What do Toyota Priuses, wind turbines, and high-efficiency light bulbs have in common? They're all examples of today's emphasis on sustainability, the idea that humans must conserve natural resources to ensure the planet's health.
But while these and other approaches are noble and even sensible, they're usually bound for failure if they don't account for deeply rooted human traits. That was a key finding offered by Associate Professor Vladas Griskevicius in a 2012 issue of the Journal of Public Policy & Marketing.
In the article, Griskevicius explores how such ancestral human tendencies as selfishness, short-term thinking, unconscious social imitation, and the like have helped cause environmental destruction. What's more, he argues, those behaviors and their consequences are not new. They've been on the rise since the first nomadic hunter-gatherers wandered the globe.
"The critical question for us was this: Given that humans have these tendencies, is there a way to rechannel them into more positive behaviors?" Griskevicius explains.
The research answered that question with an unambiguous yes--and provided examples of how to harness human nature for environmental good. "People tend to copy others' behavior; if your neighbors recycle, you'll do it too," Griskevicius says.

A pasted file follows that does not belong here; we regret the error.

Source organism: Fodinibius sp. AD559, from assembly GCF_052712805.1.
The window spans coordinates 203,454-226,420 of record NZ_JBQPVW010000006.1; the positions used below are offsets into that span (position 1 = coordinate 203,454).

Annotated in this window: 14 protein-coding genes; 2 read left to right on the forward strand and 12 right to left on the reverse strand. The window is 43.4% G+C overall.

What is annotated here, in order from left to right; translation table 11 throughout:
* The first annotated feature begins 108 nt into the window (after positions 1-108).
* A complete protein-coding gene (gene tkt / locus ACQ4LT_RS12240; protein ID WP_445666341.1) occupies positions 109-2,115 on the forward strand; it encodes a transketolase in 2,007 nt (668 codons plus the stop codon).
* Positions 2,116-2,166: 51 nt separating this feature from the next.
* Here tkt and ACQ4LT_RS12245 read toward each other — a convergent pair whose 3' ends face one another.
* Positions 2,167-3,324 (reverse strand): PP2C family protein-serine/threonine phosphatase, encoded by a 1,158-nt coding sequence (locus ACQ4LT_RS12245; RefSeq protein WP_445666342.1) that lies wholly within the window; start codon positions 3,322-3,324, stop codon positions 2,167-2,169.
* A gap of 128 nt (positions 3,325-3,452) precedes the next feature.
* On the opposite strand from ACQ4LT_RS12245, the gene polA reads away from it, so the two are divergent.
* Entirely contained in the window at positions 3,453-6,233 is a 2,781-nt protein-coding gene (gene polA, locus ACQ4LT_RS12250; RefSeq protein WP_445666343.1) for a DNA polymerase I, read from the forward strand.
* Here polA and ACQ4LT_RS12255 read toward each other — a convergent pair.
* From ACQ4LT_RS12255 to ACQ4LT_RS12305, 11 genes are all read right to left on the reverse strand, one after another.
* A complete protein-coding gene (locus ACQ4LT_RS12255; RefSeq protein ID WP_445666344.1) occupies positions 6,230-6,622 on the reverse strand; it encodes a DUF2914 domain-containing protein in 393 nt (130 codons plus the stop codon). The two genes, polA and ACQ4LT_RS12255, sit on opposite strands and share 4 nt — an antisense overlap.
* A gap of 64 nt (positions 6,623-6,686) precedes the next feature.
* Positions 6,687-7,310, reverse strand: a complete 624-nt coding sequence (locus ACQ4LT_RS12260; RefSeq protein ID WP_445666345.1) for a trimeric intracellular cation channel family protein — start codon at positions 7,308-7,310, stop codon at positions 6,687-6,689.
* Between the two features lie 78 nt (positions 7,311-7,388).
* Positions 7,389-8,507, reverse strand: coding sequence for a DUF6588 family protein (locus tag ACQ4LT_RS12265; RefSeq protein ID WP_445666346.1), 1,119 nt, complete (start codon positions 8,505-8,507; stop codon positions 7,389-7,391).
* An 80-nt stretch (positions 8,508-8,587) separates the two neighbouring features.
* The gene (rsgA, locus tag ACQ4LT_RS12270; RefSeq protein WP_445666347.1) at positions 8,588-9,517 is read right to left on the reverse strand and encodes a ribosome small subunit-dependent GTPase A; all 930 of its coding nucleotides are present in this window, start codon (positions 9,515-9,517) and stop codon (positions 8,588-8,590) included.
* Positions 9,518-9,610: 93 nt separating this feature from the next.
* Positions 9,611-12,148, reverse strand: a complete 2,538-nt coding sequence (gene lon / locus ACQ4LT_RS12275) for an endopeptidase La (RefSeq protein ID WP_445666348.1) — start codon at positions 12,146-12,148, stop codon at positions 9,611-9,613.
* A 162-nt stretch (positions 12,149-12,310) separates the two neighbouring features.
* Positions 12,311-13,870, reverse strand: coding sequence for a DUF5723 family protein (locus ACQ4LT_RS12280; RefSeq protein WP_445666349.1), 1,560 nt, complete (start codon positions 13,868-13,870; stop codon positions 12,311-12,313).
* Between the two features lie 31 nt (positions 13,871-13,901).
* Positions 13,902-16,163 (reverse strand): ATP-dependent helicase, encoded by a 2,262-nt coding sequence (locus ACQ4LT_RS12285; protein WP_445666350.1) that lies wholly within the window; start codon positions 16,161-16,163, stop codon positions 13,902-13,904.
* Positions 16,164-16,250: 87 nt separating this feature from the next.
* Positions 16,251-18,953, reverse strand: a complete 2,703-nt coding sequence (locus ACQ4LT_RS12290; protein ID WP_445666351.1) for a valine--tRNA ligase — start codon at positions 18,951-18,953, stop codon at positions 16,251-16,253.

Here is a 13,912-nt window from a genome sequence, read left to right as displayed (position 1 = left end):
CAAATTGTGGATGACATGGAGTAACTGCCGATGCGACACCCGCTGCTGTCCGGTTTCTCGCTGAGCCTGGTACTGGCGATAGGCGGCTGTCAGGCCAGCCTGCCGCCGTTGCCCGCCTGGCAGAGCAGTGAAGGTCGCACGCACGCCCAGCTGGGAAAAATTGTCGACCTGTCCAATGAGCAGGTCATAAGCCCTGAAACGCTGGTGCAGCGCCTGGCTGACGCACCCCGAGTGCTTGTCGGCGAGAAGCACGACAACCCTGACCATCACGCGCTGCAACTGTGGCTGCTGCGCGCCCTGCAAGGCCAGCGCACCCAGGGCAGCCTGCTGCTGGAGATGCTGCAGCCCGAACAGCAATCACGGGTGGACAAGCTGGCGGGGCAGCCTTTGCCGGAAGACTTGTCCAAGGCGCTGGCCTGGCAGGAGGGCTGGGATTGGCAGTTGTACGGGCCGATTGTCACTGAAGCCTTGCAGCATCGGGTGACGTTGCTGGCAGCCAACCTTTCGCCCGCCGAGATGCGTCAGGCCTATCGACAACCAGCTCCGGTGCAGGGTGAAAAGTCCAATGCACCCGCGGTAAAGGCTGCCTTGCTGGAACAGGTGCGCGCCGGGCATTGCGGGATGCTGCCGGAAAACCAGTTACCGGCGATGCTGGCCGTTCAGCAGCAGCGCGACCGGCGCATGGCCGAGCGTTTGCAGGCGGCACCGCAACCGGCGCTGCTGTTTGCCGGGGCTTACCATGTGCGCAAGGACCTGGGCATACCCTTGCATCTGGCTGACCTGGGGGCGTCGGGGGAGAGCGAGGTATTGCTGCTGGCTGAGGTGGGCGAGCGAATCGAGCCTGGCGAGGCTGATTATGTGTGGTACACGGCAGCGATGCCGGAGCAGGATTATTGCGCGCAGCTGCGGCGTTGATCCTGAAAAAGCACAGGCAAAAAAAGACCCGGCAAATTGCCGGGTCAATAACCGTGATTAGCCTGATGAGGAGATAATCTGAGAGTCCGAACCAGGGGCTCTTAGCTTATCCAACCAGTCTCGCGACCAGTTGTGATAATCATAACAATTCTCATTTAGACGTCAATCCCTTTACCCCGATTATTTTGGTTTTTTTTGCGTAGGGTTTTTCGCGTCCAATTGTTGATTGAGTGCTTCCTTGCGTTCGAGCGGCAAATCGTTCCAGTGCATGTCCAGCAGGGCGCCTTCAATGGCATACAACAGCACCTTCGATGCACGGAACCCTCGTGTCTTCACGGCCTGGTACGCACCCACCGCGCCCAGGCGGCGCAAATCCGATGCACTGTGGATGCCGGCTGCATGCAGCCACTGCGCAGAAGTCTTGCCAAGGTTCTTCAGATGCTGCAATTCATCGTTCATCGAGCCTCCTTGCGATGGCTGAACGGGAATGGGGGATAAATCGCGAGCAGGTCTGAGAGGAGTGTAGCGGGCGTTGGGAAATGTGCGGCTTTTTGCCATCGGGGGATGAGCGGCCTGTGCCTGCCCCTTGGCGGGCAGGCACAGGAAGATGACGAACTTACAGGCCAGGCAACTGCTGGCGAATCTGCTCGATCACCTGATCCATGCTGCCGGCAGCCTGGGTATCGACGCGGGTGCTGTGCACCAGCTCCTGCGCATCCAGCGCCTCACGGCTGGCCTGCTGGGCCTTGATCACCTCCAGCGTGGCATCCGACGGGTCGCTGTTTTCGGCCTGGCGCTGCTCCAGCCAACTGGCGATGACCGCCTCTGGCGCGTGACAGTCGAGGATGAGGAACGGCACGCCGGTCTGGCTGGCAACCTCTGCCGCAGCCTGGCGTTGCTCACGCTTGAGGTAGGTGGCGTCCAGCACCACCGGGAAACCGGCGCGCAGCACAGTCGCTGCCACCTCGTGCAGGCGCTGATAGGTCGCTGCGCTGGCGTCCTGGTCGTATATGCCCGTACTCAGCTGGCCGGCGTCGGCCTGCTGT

"We cite the case of a utility company that provided details on consumer's energy bills comparing their energy usage with their neighbors' usage. The results were remarkable--the amount of energy use reduced by the strategy was equivalent to removing 150,000 homes from the electricity grid."
Griskevicius and his co-authors lay out other examples and strategies in the article. They also offer a fundamentally optimistic conclusion: While human nature has had a direct hand in creating modern-day problems, it also has the innate capacity to help solve them.
"The Evolutionary Bases for Sustainable Behavior: Implications for Marketing, Policy, and Social Entrepreneurship" Griskevicius, V., et al, Journal of Public Policy and Marketing (2012)